Isn't it funny how dates change but things stay the same. In June 1994, Sinn Féin was taking huge risks in pushing the party's peace strategy. Nearly a year on from the Hume Adams Declaration, the party was still attempting to create the conditions for a lasting peace.
In June 1999, Sinn Féin finds itself in a similar position to 1994. Having taken a political risk by comprising on some substantial issues in the Good Friday Agreement, the party and its supporters find themselves as in mid 1994 in limbo, waiting for others to match the Sinn Féin commitment.
The Sinn Féin vote has grown in every election since June 1994, as can be evidenced in the change in vote share between then and now. In 1994, Sinn Féin polled 55,215 votes winning 9.86% of the poll. This time around, the 117,643 votes won by Mitchel McLaughlin gave the party a vote total of 17.3%, less than 2,000 votes behind the Ulster Unionists.
Sinn Féin's performance this time around is all the more remarkable given the `beauty contest' nature of the EU election, which encourages presidential-style campaigns. Both John Hume and Ian Paisley have historically produced personal performances in EU elections that are rarely matched by their parties.
Indeed, the difference in performance by Paisley compared to the DUP is striking. In the 1998 Assembly elections, the DUP polled only 18.1% of first preferences. The increased vote share of 28% in the EU elections this time around is not really significant of any swing to Paisley. In fact his EU vote share has been slipping constantly.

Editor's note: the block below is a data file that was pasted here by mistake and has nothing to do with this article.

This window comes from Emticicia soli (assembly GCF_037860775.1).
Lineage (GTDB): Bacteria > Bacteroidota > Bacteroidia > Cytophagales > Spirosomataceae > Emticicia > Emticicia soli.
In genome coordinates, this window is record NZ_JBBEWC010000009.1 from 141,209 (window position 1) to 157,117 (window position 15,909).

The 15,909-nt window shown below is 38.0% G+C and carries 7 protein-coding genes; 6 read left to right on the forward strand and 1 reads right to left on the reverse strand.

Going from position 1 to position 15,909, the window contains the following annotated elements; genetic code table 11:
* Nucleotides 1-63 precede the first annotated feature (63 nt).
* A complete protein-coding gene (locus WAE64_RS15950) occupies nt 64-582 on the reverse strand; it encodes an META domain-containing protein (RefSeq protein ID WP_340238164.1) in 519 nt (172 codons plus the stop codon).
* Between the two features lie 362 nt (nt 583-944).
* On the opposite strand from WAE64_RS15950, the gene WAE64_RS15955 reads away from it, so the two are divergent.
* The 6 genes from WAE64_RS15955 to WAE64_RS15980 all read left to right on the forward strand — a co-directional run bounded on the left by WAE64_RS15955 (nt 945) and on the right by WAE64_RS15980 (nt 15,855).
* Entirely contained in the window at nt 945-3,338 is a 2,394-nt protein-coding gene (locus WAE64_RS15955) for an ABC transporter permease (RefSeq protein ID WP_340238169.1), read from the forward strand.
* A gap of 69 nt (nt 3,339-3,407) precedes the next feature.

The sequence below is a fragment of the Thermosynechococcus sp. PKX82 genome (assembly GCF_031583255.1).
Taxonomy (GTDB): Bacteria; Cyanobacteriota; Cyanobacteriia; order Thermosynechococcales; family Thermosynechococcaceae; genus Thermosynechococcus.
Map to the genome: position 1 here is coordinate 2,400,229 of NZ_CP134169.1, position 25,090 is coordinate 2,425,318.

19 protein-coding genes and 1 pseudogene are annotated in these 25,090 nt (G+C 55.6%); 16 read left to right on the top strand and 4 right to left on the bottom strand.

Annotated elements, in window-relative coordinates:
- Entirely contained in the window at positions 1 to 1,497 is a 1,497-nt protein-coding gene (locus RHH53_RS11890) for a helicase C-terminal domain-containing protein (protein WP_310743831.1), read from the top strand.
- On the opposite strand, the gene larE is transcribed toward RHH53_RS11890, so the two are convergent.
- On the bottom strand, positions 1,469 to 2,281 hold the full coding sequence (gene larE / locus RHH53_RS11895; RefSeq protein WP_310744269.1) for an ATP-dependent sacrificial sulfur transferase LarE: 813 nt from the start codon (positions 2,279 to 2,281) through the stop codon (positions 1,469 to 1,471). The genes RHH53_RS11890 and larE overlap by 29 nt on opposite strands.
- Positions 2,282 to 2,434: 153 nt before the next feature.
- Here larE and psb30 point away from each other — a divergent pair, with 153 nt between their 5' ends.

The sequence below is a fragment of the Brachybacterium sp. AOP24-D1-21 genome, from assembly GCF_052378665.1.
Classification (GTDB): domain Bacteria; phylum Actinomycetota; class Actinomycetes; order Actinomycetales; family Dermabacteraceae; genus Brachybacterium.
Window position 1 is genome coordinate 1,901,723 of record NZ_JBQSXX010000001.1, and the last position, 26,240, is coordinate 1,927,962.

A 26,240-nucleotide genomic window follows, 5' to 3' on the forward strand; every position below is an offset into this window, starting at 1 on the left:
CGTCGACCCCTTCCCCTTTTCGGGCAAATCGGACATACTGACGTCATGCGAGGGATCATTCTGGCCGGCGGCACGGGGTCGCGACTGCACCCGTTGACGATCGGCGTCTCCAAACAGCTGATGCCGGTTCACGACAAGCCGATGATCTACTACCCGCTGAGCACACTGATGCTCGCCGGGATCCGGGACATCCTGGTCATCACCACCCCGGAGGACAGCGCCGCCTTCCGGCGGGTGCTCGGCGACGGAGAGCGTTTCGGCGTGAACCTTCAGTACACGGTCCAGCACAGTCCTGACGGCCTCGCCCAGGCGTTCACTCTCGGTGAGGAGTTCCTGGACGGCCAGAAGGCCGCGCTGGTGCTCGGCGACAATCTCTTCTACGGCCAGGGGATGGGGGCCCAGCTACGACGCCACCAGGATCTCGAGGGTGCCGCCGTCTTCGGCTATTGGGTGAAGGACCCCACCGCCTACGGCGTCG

The UUP vote drop from 21.3% last year to 17.6% this time around is more difficult to gauge. There has definitely been a slippage in the UUP vote. Nicholson took 23.8% of the first preferences in 1994.
The Alliance vote has effectively collapsed. They took 6.5% of first preferences in 1998. This time around they only polled 2.1% with Seán Neeson as the candidate. Robert MacCartney's UK Unionists fared little better. His 20,2823 votes amounted to just under 3% of first preferences. McCartney's support has not moved outside his North Down stronghold.
In this context, Sinn Féin's performance is all the more remarkable. The party has almost matched its record assembly vote share of 1998 without indulging in the personality politics.
Sinn Féin's vote share in 1994 was used to deride the party's peace strategy. Now with that peace strategy in place, surely the increased showing at the polls should be interpreted as an endorsement of the Sinn Féin position at the talks. The people have spoken for peace with a majority of more than two to one in favour of the Good Friday Agreement.
Our man done good
BY NED KELLY
``Any political party would be more than happy with doubling its vote,'' was the response of T.C., manager of the Sinn Féin election `machine' in West Belfast, to the question of what republicans can take away from the 117,643 first preference votes cast for Mitchel McLaughlin in last week's European election. Last time out, Sinn Fein had polled just over 55,000 first preferences.
Despite what others may say about the party missing out on the third European seat, the feeling among election workers was that in putting down a clear marker, there is evidence that there is now a large enough nationalist electorate to secure two European seats.
Speaking to election workers after the count on Monday night, the effort that went into the massive gains was obviously hard won. In West Belfast alone, over 500 people gave time, energy and enthusiasm to the campaign.
People put up posters in the pouring rain, put leaflets through doors, and importantly, canvased up and down the Six Counties, including areas that has rarely seen Sinn Féin political activists on the ground.